June in the Bear Gallery
Opening Day: June 3, 2022, 12–7 pm
Exhibition on view: June 3–24, 2022
Gallery hours: Monday–Saturday, 12–6 pm
Bear Gallery visitors please note:
COVID-19 mitigation measures: Fairbanks Arts’ board of directors has approved COVID-19 mitigation measures that include (but are not limited to):
- Visitors to the Bear Gallery must wear a mask. We ask that visitors bring their own masks, but should a visitor be without one, we have a limited supply we can give out.
- Social distancing of no less than 6 ft apart must be observed within the Bear Gallery.
- Our COVID-19 mitigation plan involves the frequent cleaning of high-touch surfaces to ensure the safety of our guests, volunteers, and staff.
We appreciate your understanding and cooperation in this effort to stay open while supporting artists and arts supporters safely and responsibly.
by Deb Horner
Deb Horner discovered both the joys and frustrations of watercolor painting close to the half-century mark of her life. During her youth, Deb was an accomplished cellist, which taught her the importance of practice in any artistic pursuit – as with music, painting requires regular practice and diligence.
Deb took her first watercolor class at Tack’s Greenhouse surrounded by beautiful flowers, and eventually, with work and inspiration from other artists, she slowly began to feel more comfortable with watercolor. It is a truly magical, albeit difficult, medium.
After retirement in 2013, Deb was able to spend more time on her art. In 2015, she was selected as the Bureau of Land Management, Alaska/White Mountains National Recreation Area Artist-in-Residence. Since then, Deb has been exhibiting regularly including “Northern Wanderings” at the Bear Gallery in 2017 and “Scenic Extremes at Well St. Art Co. in 2019. She has produced landscape paintings from as far away as Antarctica and Greenland but still finds Alaska the most beautiful place in the world.
Peregrinations provides a personal diary of Deb’s travels over the past two years during unprecedented times in the world. From snowshoe treks north of Fairbanks, to the Rainbow Ridge area, and even to Ireland, the natural world was her artistic inspiration and source of well-being.
Artist Talk: Peregrinations: Why, Where, and How
Thursday, June 9 at 6:00 pm in the Bear Gallery
In her talk, Deb Horner will discuss how the natural environment, from Alaskan landscapes to the far shores of Ireland, inspired her art during the pandemic. She will also discuss the various techniques that she used in her watercolor landscape paintings.
This free event will be held at 6:00 pm in the Bear Gallery on Thursday, June 9. Masks are required.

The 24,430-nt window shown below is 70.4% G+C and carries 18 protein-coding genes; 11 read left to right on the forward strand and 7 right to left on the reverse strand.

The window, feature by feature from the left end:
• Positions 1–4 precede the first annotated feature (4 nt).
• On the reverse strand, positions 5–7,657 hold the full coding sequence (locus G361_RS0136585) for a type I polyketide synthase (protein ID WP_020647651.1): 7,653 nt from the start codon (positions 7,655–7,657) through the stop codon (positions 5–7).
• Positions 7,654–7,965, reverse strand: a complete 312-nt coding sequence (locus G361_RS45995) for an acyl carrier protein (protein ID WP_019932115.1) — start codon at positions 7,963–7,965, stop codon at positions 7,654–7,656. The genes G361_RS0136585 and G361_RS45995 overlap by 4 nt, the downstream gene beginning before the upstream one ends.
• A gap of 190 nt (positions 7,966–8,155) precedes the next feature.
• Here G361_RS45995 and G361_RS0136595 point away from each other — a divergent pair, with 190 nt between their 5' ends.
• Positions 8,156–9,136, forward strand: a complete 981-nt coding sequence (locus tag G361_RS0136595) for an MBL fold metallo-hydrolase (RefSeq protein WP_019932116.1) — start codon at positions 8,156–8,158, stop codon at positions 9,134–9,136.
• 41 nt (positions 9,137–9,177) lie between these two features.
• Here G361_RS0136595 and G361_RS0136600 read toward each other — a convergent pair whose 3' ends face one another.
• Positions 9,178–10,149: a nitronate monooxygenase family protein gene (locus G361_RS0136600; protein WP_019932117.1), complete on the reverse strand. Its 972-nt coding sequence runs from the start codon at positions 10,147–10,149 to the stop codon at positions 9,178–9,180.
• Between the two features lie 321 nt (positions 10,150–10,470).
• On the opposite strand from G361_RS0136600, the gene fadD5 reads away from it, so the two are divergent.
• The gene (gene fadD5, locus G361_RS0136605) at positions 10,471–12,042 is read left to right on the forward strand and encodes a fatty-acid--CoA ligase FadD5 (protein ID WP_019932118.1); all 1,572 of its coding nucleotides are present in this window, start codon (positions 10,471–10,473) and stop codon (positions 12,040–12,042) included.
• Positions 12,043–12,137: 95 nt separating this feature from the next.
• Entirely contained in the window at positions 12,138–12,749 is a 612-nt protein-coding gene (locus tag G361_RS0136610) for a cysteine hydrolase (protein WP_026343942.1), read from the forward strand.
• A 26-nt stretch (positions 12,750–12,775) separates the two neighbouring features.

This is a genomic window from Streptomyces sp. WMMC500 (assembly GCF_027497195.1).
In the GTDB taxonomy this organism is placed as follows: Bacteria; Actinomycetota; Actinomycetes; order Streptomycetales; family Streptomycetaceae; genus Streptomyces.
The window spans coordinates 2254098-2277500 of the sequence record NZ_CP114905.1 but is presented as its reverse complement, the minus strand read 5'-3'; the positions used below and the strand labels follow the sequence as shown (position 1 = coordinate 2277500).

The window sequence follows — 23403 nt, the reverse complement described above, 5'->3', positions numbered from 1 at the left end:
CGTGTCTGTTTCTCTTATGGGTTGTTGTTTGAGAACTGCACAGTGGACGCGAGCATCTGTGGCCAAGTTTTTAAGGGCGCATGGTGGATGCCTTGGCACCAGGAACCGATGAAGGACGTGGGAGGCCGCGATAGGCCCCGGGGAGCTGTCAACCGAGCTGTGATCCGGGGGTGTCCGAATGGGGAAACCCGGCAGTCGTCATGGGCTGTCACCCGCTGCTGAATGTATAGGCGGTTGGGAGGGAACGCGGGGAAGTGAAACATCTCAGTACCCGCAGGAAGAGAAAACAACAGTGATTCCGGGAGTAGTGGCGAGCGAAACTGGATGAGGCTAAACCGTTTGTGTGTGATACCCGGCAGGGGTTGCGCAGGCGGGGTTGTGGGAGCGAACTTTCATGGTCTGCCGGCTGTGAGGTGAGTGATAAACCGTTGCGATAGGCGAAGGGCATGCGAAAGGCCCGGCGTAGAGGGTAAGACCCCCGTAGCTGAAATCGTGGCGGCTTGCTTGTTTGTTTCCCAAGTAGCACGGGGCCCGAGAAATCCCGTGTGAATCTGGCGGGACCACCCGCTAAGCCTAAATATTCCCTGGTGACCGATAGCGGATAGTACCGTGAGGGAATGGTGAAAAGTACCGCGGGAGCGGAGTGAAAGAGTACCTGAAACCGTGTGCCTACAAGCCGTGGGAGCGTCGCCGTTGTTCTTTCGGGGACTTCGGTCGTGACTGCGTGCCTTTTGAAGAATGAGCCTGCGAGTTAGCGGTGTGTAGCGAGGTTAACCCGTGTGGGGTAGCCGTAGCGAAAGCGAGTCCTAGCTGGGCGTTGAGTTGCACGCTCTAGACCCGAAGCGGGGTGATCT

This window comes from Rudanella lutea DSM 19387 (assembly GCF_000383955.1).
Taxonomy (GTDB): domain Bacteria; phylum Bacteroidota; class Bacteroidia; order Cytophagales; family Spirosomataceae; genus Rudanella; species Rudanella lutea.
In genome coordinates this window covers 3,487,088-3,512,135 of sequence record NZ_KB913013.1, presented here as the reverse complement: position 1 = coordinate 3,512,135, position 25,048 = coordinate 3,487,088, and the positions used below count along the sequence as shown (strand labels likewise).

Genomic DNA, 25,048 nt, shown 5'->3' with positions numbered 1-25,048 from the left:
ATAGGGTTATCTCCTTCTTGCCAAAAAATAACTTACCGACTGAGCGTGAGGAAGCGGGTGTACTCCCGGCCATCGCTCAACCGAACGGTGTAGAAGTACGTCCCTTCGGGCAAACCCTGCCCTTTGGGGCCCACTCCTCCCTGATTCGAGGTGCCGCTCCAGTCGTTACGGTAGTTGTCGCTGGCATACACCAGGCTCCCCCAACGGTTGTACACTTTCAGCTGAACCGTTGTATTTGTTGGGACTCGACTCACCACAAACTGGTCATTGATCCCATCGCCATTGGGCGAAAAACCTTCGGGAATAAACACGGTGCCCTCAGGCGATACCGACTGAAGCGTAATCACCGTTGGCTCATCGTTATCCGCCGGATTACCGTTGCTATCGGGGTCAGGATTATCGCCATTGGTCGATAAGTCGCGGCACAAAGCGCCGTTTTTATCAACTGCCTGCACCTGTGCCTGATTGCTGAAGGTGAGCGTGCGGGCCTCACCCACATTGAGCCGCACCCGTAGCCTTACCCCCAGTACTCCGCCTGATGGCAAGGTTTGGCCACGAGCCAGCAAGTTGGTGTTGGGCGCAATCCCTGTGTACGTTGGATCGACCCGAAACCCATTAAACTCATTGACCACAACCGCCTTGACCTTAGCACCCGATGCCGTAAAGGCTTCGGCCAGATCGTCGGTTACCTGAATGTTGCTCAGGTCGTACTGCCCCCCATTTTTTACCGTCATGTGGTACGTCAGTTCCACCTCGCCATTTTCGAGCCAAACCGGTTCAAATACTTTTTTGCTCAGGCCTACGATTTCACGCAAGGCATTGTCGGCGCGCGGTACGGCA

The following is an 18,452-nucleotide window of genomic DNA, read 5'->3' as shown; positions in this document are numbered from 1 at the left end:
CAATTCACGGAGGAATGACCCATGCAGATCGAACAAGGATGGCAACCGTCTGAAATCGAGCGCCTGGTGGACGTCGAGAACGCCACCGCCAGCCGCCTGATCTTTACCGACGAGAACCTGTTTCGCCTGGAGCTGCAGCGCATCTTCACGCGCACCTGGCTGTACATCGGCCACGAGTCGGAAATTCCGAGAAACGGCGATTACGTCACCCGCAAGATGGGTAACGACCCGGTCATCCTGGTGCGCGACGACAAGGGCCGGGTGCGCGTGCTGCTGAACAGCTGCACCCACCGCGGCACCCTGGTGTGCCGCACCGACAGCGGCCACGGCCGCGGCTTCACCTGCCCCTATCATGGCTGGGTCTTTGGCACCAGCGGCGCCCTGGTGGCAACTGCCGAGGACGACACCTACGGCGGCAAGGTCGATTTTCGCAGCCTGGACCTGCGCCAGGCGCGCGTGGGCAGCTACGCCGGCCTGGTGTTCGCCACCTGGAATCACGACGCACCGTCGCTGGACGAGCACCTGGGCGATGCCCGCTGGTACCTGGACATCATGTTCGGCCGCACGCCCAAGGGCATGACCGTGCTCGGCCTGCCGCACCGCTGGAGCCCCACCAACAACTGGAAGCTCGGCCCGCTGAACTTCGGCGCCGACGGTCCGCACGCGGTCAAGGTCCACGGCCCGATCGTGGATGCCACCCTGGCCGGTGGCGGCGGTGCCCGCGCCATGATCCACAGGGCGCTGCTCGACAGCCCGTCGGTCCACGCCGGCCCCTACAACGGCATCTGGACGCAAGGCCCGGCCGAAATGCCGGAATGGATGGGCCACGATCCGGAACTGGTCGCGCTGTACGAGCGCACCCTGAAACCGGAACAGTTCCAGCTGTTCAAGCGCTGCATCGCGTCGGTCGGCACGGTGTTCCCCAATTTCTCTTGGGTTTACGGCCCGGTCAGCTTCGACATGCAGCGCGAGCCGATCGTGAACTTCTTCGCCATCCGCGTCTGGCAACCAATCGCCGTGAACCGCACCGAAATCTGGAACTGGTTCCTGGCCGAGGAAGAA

Natural Artistic Resources: An Exploration of Utilization, Permitting, and Management
by Theresa Woldstad
Theresa Woldstad is a Wildlife Biologist and Indigenous Artist. Her maternal family is Salish and Kootenai. While living in Ketchikan, Theresa and her mother enrolled in the Ketchikan Indian Community. Thus, she is an Indigenous Artist in Alaska; but not an Alaska Native Artist. While she has learned much of her traditional weaving skills from her mother, she also draws many cultural references from her Norwegian father. Both her paternal grandfather and father were Fish and Wildlife Conservation Officers who lived and worked across Alaska.
Theresa was born on Kodiak, spent her early childhood on Prince of Wales Island, lived and worked out of a variety of locations including Sand Point and Aleknagik, and had the opportunity to study a wide variety of Alaskan art styles. As she traveled around the state of Alaska, she was able to study under numerous Alaska Native Elders and Artisans. As such her art style is diverse and encompasses numerous cultural groups. Her current work features Athabaskan beading, Northwest Coast formline and regalia, and Alutiiq style carved plank masks.
Theresa possesses two master’s degrees, the first an MS in Wildlife Biology and the second an MFA in Fine Arts with an emphasis in Native Arts from the University of Alaska Fairbanks. Oddly enough, it was Theresa’s love of fisheries and wildlife law that drew her to the Native Arts.
Native Arts are unique in the art world as they incorporate many natural resources harvested from personal and subsistence hunting, fishing, and gathering. From ptarmigan feathers to deer toes, many of these non-edible byproducts are used to create beautiful pieces of fine art, yet there are additional permits and regulations a Native artist must follow beyond the simple harvest. Often Theresa’s art reflects the complex regulatory narrative of natural artistic resource management, while actively celebrating the diverse collaborations between Indigenous artists and management agencies. This contrast of academic cultures has greatly influenced her art as she tries to view Indigenous art as both analogous and distinct from the scientific community.
Artist Talk: An Artistic View of Natural Resource Management
Rescheduled – date TBD
“There is an art to science and a science to art; both are distinct, yet both flourish together.”
Join Theresa Woldstad as she navigates the ambiguous landscape of natural resource management through humor and thought-provoking artistic creation. Alaska Native Art is a cultural resource that impacts Indigenous economies, cultural social networks, natural resource utilization, and political engagement. Through the creation of art, an individual not only expresses their culture but also becomes engaged in the natural resource utilization and management in Alaska. However, the link between natural resource management and Native Art has been historically underappreciated primarily due to regulatory ambiguity and the broad nature of artistic creation.